The use of newborn rats and an adenoviral gene delivery vector as a model system for wound-healing research
Gene Transfer Techniques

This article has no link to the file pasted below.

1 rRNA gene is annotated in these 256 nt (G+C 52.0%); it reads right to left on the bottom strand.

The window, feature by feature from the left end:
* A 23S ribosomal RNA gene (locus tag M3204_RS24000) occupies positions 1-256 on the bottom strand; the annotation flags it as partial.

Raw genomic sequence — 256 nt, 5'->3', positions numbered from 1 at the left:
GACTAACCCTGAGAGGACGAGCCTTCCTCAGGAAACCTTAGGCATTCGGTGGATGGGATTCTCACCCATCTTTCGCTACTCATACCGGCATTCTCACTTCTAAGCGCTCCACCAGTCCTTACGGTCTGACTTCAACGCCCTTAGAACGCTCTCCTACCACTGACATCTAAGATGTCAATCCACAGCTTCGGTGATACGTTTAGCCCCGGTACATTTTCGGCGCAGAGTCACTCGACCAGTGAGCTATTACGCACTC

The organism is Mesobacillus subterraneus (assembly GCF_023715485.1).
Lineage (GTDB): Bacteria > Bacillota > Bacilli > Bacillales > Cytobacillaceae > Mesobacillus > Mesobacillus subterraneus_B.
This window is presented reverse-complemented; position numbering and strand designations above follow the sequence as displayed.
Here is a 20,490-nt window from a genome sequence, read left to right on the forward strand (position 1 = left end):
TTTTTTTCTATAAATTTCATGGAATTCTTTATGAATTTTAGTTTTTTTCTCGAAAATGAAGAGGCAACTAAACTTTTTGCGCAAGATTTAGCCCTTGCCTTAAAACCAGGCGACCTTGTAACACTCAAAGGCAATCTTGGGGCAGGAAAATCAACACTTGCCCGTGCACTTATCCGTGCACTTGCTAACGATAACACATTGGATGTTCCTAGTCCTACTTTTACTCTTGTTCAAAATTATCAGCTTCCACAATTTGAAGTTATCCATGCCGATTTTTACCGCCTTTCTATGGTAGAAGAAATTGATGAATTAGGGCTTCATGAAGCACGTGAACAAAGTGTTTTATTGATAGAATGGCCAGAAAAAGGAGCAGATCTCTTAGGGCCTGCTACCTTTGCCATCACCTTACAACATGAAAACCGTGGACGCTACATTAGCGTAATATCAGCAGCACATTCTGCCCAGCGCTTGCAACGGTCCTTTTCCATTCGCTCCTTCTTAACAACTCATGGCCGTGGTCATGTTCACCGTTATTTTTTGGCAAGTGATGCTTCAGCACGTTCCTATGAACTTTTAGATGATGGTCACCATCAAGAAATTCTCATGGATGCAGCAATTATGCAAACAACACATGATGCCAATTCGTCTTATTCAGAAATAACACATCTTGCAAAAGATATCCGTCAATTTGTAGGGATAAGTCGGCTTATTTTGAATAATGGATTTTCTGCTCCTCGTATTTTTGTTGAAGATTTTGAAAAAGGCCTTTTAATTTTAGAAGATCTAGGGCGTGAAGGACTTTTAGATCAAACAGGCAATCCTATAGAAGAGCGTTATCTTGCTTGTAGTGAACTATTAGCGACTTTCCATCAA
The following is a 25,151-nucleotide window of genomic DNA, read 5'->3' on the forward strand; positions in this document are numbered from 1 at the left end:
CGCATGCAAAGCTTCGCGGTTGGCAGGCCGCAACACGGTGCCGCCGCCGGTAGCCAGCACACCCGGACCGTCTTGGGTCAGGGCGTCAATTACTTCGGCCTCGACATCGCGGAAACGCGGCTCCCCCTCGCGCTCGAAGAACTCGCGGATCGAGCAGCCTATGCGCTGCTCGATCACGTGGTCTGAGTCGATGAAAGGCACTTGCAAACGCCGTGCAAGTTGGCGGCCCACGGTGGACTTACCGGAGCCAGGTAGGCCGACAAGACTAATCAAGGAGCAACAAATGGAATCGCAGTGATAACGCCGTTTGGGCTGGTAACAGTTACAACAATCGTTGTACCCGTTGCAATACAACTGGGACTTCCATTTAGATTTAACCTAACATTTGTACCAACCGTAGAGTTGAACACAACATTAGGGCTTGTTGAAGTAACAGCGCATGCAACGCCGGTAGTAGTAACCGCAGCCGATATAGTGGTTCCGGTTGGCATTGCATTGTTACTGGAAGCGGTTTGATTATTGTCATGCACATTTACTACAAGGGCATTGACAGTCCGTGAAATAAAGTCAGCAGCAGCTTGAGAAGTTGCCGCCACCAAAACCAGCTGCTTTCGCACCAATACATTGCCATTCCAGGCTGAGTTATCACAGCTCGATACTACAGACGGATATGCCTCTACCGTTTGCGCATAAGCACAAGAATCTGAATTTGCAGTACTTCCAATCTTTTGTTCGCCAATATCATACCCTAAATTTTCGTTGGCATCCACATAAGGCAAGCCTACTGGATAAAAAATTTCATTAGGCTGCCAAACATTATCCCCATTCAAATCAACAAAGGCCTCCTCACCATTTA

An attractive experimental method to elucidate the role of growth factors and cytokines in cutaneous wound healing would be to overexpress or "knock out" a molecule using a gene delivery vector and observe the impact on the wound repair process. As a first step toward developing an adenoviral gene delivery procedure to study wound repair, the authors injected beta-galactosidase (beta-gal) adenoviruses either subcutaneously or intradermally into the dorsal skin of 10-day-old postnatal Sprague-Dawley rats. Histological analysis and beta-gal staining were used to determine the expression and localization of the transferred gene. Beta-gal expression was observed as early as day 1 and up to day 7 postintradermal injection and day 9 postsubcutaneous injection, with no obvious inflammatory reaction detected at the injection sites. Furthermore, as expected, greater beta-gal expression was observed in the dermis of intradermally injected rats compared with the dermis of subcutaneously injected rats. Next, the authors sought to determine whether cutaneous wounds would heal before dissipation of the transferred gene. They created incisional and excisional wounds on the backs of similar-age rats. They found that incisional wounds closed by day 5 postwounding, whereas excisional wounds closed by day 14 postwounding. Their study demonstrated that an adenoviral vector delivered a gene efficiently into newborn rat skin and maintained the gene expression for at least as long as it would take for an incisional wound to heal. The combined use of newborn rat wound models and an adenoviral vector may provide a useful in vivo system to define the biological roles of growth factors and cytokines involved in the wound repair process. These discoveries may lead to the development of gene therapy approaches for abnormal wound healing.